Dear Annie: My parents have been divorced for 30 years. Both made mistakes when they were married, but the end was due to my mom’s drinking. Dad provided for me and now takes an active role in his grandchildren’s lives, always making an effort to show up for their events.
Mom is a different story. She is an alcoholic. When I was younger, she constantly criticized me. I was never “good enough.” She demeans my housekeeping skills, my parenting and my appearance. Mom also has become increasingly negative about my father. She has something bad to say about him every time I speak to her. She blames Dad for the way her life turned out.
I have a hard time trusting her with my children. I attempted to make regular visiting arrangements when the kids were younger, but she would never commit to a specific schedule. Now she rarely sees them because making the time isn’t a priority.
Over the years, I have gone to counseling, and I have created a good life for myself. I have suggested counseling to Mom, but she refuses to get help for any of her various issues. I’ve also suggested talking to other family members, although she’s estranged from most of them.
I really am at the end of my rope. The few visits she makes are stressful and anxiety filled. I have already limited contact to when I am prepared to handle her, and frankly, I don’t want to bother anymore. But I hate the idea of hurting her. She is still my mother. How can I deal with her negativity?
— Tired Daughter
Dear Tired: We understand that Mom’s visits are exhausting, and you are right to limit them. Now you need to create boundaries for her behavior. If she speaks negatively, say, “I don’t wish to discuss this.” If she keeps at it, you can leave or ask her to leave. It might change her behavior, but if not, at least you won’t be there to listen to it. We also urge you to contact Adult Children of Alcoholics (adultchildren.org) for additional support.
Dear Annie: A few days ago, I attended the wake of a good friend of 40 years. She was in her mid-50s and died unexpectedly. She left a 12-year-old daughter.
As we arrived at the funeral home, we thought there was a line to sign in. Wrong. It turned out to be about 25 “tweens” practicing their cheerleading. These girls blocked the front door and the hallway. They were loud, laughing, taking pictures and running around. This continued all night long. Not one person said a word to them.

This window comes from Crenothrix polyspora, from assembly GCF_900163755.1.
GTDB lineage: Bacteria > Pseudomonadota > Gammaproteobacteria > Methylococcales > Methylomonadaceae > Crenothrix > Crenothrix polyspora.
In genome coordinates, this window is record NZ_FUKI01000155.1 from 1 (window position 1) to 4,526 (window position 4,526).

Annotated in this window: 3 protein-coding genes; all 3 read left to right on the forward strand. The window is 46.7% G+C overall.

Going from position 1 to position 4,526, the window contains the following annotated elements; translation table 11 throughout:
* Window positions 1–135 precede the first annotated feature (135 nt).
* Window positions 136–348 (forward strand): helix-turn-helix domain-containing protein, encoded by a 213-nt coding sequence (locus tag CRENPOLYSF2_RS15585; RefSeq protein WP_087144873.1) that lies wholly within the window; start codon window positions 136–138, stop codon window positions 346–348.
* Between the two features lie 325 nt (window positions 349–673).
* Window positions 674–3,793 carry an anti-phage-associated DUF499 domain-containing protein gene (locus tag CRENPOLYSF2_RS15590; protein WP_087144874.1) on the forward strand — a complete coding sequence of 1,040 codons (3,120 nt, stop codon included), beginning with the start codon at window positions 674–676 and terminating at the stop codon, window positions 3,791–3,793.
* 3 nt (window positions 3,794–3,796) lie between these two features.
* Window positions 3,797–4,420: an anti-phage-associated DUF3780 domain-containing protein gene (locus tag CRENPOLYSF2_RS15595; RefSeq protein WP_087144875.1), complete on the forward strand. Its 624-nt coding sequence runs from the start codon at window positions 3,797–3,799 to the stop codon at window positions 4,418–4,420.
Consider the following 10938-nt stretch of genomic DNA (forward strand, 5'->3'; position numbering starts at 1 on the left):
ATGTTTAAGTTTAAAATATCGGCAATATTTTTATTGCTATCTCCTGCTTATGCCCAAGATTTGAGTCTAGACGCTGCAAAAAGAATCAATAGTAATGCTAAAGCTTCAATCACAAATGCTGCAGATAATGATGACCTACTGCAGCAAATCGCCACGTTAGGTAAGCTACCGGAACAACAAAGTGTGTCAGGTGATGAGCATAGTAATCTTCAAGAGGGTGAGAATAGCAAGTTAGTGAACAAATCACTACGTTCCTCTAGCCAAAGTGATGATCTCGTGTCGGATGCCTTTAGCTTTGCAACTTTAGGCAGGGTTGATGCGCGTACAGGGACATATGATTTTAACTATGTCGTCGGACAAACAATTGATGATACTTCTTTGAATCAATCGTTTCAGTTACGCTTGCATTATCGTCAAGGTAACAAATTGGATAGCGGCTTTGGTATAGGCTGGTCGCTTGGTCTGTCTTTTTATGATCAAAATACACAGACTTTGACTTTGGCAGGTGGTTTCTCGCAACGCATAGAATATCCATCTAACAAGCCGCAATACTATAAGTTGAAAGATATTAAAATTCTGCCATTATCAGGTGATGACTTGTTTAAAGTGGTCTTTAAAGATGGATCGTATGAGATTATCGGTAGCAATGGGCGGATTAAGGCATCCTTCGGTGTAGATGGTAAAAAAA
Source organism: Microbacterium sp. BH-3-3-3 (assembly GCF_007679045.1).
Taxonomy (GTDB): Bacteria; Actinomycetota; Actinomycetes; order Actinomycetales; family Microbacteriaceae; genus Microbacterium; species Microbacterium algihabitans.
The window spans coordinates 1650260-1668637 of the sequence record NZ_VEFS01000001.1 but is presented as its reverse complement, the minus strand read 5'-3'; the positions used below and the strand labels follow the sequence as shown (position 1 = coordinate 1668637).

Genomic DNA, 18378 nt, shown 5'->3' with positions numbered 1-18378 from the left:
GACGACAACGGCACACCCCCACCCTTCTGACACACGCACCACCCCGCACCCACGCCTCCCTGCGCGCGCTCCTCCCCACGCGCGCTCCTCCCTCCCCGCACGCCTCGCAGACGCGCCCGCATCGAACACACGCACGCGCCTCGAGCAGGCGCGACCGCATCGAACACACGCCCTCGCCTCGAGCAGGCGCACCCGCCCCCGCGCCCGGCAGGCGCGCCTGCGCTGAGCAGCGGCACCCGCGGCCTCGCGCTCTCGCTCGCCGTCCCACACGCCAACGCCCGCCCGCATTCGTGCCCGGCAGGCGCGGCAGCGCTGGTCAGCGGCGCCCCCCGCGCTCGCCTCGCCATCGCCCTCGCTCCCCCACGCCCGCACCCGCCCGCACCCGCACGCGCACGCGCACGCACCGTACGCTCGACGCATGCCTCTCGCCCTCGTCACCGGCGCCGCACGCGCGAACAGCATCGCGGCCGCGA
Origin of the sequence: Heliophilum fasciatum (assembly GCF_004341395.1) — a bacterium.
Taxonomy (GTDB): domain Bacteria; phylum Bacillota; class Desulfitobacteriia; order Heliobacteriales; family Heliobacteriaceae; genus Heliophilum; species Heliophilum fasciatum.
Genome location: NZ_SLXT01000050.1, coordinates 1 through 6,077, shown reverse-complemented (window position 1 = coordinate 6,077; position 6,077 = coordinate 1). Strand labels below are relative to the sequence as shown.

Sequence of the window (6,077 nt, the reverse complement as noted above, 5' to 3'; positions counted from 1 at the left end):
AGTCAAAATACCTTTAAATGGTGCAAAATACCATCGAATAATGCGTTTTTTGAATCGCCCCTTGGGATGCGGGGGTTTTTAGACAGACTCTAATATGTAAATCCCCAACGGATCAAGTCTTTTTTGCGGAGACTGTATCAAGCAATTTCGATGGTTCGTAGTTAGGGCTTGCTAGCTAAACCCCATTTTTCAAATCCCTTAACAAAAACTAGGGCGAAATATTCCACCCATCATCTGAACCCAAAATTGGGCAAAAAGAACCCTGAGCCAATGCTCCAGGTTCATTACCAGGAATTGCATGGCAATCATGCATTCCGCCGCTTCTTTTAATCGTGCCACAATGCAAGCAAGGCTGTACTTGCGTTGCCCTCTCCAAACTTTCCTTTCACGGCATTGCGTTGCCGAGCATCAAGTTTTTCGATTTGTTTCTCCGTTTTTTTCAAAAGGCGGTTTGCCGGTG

I don’t know whose job it should have been to tell them to sit down and be quiet, but I feel I didn’t get the chance to properly mourn my friend. There was no funeral service. Should I have talked to these girls or someone else?
— Still Grieving
Dear Still: Someone at the funeral home should have taken charge of this circus and asked the girls to be more respectful, and you could have spoken to the funeral director. But we hope it was comforting to the 12-year-old to see her friends there, even if they were laughing and taking pictures. It’s a blessing not to know death at that age.
Dear Annie: “Realistic” referred to the decline of the elderly as “the angry human wreckage they become.” That statement is a sad commentary. Most elderly do not take such a negative route in their final days. My grandmothers were both sweet, vulnerable and a little bit scared in the end, but neither hostile nor combative. This may have been because they were surrounded by people who truly loved and supported them during that vulnerable time.
One reason some people become “angry” and resistant is that they are disoriented in an unfamiliar environment with strangers taking care of them.
— Field Services Coordinator, Long-Term Care Services
Annie’s Mailbox is written by Kathy Mitchell and Marcy Sugar, longtime editors of the Ann Landers column. Email your questions to firstname.lastname@example.org, or write to: Annie’s Mailbox, c/o Creators Syndicate, 737 3rd Street, Hermosa Beach, CA 90254. To find out more about Annie’s Mailbox and read features by other Creators Syndicate writers and cartoonists, visit the Creators Syndicate Web page at www.creators.com.
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